How would I go about this? I'm very very new to Swing. Something with instanceof and a cast to KeyEvent, maybe? –  Matt G Nov 24 '11 at 19:55
    
Console may be useful, too. –  trashgod Nov 24 '11 at 20:33
    
Start with the Swing Tutorial for Swing basics. The section on How to Write an Action Listener might be a good place to start. –  camickr Nov 24 '11 at 20:36
    
aaaah you are right, I see that +1 –  mKorbel Nov 24 '11 at 21:27

That inln code looks racy to me. To make it more robust:

  • Change your code so that the actual program runs in a thread different from the event dispatch thread (I am not sure if this is already true). SwingUtilities.isEventDispatchThread should return false when called from your test program.

  • Use SwingUtilities.invokeLater in your output methods so that the actual output will happen on the event dispatch thread asynchronously.

  • in inln(), use synchronization and SwingUtilities.invokeAndWait to initialize your key listener stuff (or use an ActionListener as already stated). Then use Object.wait() and Object.notify() instead of your busy-waiting loop while waiting for input (laptop users' batteries will thank you for that, and the Task Manager which will no longer show 100% CPU usage).


Sorry, Here is the (tested and working) code for you:

import java.awt.*;
import java.awt.event.*;
import javax.swing.*;

public class ConsoleFrame extends JFrame
{
    private Object lock = new Object();
    private String enteredText = null;

    protected JTextField in;
    protected JTextArea out;

    public ConsoleFrame(){
        this("Console Frame", 80, 10);
    }
    public ConsoleFrame(int cols){
        this("Console Frame", cols, 10);
    }
    public ConsoleFrame(int cols, int rows){
        this("Console Frame", cols, rows);
    }
    public ConsoleFrame(String title){
         this(title, 80, 10);
    }
    public ConsoleFrame(String title, int cols, int rows){
        in = new JTextField();
        in.setEditable(true);
        in.setColumns(cols);

        ActionListener enter = new ActionListener() {
            @Override
            public void actionPerformed(ActionEvent e) {
                in.setEnabled(false);
                synchronized(lock) {
                    enteredText = in.getText();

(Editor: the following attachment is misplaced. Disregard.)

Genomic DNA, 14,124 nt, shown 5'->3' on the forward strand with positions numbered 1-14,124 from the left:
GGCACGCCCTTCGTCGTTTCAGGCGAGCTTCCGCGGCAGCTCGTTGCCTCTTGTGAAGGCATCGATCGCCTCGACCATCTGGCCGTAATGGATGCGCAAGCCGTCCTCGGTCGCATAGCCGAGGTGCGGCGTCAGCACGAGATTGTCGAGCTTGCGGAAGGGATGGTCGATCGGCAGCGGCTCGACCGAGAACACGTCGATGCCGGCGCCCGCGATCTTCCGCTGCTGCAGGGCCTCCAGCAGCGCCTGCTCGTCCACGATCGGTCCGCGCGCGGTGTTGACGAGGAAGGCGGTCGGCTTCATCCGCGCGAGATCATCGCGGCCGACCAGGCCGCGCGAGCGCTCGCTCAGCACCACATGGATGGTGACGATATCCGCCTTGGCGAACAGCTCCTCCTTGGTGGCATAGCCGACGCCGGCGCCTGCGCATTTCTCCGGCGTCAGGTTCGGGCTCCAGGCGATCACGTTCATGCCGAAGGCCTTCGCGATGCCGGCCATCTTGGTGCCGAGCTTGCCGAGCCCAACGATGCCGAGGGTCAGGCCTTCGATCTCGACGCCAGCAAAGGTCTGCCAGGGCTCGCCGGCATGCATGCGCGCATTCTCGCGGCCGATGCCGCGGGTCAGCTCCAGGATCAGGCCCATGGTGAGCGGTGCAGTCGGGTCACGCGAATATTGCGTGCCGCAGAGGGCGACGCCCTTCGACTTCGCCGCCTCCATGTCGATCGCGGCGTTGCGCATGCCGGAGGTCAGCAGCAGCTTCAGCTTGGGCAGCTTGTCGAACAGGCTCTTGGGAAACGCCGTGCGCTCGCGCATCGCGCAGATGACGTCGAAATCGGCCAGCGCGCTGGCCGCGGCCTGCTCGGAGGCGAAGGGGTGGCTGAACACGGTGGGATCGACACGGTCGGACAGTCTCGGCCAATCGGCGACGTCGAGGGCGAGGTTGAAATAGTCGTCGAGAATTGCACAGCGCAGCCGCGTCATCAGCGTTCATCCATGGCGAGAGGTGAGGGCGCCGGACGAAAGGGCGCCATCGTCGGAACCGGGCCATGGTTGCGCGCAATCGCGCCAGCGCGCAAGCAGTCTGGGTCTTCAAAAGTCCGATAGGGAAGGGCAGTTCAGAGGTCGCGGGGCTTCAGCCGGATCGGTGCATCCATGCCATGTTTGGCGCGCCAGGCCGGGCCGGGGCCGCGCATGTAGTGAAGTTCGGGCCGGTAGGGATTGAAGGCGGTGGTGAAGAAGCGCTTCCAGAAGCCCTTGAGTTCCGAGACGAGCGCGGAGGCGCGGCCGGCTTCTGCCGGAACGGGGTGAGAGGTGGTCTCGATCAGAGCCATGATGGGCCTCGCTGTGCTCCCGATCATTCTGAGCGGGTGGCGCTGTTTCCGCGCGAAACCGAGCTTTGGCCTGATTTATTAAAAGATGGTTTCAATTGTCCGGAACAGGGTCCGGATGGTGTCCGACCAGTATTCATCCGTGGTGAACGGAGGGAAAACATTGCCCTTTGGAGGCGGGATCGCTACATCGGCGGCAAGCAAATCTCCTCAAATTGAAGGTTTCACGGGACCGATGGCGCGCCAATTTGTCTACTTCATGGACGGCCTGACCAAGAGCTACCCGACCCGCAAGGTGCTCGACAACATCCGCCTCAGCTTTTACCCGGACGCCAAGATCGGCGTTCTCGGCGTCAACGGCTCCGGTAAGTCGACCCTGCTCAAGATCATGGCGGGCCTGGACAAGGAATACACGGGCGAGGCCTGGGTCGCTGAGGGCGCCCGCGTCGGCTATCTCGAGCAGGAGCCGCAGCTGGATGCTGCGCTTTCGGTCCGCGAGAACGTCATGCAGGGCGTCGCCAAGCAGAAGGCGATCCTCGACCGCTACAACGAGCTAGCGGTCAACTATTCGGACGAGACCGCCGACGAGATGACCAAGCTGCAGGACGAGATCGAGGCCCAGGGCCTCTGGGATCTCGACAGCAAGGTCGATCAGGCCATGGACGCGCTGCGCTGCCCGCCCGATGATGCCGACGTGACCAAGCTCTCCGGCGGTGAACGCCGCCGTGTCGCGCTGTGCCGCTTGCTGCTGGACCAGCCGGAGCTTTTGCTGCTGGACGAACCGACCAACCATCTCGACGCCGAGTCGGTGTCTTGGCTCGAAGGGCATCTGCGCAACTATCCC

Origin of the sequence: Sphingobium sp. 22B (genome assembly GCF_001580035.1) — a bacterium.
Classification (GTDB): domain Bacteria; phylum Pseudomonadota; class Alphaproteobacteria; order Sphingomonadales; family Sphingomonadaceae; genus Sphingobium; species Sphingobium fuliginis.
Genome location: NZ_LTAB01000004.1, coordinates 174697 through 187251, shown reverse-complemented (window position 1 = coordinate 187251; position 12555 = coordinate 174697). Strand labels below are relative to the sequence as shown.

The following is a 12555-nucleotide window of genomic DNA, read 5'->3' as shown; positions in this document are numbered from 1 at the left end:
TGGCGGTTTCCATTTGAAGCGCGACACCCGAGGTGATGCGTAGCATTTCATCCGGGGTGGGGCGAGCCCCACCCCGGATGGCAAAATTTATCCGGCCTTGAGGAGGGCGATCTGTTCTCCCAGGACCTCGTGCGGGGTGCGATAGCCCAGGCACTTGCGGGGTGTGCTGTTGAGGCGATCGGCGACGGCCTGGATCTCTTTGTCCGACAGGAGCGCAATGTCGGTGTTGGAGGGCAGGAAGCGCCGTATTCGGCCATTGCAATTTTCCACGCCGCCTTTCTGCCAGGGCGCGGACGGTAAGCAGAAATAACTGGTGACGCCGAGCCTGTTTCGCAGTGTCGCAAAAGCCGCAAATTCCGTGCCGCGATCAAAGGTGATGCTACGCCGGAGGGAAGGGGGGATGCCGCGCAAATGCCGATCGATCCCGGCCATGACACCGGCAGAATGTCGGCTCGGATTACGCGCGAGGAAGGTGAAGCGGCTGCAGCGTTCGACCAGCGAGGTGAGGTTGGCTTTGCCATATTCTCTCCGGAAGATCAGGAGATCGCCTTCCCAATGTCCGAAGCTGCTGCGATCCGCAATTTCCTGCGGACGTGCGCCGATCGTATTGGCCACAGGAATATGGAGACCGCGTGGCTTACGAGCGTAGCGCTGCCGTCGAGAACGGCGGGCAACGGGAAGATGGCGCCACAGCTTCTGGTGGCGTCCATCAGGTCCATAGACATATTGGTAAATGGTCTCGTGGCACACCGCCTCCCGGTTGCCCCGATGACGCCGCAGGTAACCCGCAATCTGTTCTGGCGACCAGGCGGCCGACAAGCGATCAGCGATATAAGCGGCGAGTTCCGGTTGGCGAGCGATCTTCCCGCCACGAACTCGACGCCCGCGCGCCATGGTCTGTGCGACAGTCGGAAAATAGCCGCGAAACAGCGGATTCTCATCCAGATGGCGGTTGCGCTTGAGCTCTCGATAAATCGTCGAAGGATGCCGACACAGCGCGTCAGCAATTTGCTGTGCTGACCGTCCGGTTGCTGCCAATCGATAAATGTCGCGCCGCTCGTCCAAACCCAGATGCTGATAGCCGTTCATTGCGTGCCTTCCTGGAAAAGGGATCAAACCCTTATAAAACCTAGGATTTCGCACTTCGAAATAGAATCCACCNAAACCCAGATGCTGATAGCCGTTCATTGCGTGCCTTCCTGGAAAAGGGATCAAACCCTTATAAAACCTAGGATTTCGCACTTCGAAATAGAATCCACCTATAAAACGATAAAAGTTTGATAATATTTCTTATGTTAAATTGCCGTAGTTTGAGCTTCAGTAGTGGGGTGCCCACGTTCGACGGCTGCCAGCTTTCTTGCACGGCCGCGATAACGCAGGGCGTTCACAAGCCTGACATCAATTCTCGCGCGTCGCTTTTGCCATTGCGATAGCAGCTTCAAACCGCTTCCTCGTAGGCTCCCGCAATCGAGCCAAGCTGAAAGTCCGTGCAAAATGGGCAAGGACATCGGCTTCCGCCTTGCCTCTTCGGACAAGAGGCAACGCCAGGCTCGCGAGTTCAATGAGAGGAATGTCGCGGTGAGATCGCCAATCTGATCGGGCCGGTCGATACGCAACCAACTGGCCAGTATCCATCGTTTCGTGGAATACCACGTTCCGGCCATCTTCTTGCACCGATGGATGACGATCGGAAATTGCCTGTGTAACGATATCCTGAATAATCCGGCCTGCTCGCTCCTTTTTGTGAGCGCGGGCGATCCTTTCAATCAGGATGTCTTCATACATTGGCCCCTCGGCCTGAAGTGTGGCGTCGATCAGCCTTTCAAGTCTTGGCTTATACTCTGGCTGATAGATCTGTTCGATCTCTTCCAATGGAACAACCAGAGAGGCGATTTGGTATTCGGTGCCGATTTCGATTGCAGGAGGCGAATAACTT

lock.notifyAll();
                }
                in.setText("");
            }
        };
        in.addActionListener(enter);

        out = new JTextArea();
        out.setEditable(false);
        out.setColumns(cols);
        out.setRows(rows);
        out.setWrapStyleWord(true);

        setTitle(title);
        setVisible(true);
        setDefaultCloseOperation(EXIT_ON_CLOSE);
        add(in, BorderLayout.PAGE_END);
        add(out, BorderLayout.PAGE_START);
        pack();
    }

    protected void out(final String o) {
        SwingUtilities.invokeLater(new Runnable() {
            public void run() {
                out.append(o);
            }
        });
    }

    protected void outln(String o) {
            out(o + System.getProperty("line.separator"));
    }

    /*
     * This is supposed to halt execution until the user presses enter, then return the text entered in the JTextField named in.
     */
    protected String inln() {
        SwingUtilities.invokeLater(new Runnable() { 
            @Override
            public void run() {
                in.setEnabled(true);
            }
        });
        synchronized(lock) {
            enteredText = null;
            while (enteredText == null) {
                try {
                    lock.wait();
                } catch (InterruptedException ex) {}
            }
            return enteredText;
        }
    }
}
share|improve this answer
    
I lack the experience. I can't do Swing, much less Synchronization. I'll try to fix it as I become more experienced, but for now it's beyond my ability. –  Matt G Nov 24 '11 at 20:20
    
Courtesy of Reddit, I've found a solution that addresses the issues you mention, and discovered CountDownLatch, which should be a good entry point for me to begin learning synchronization. –  Matt G Nov 24 '11 at 21:10
    
Added (tested and working) code to my answer. Hope this helps. –  mihi Nov 24 '11 at 23:56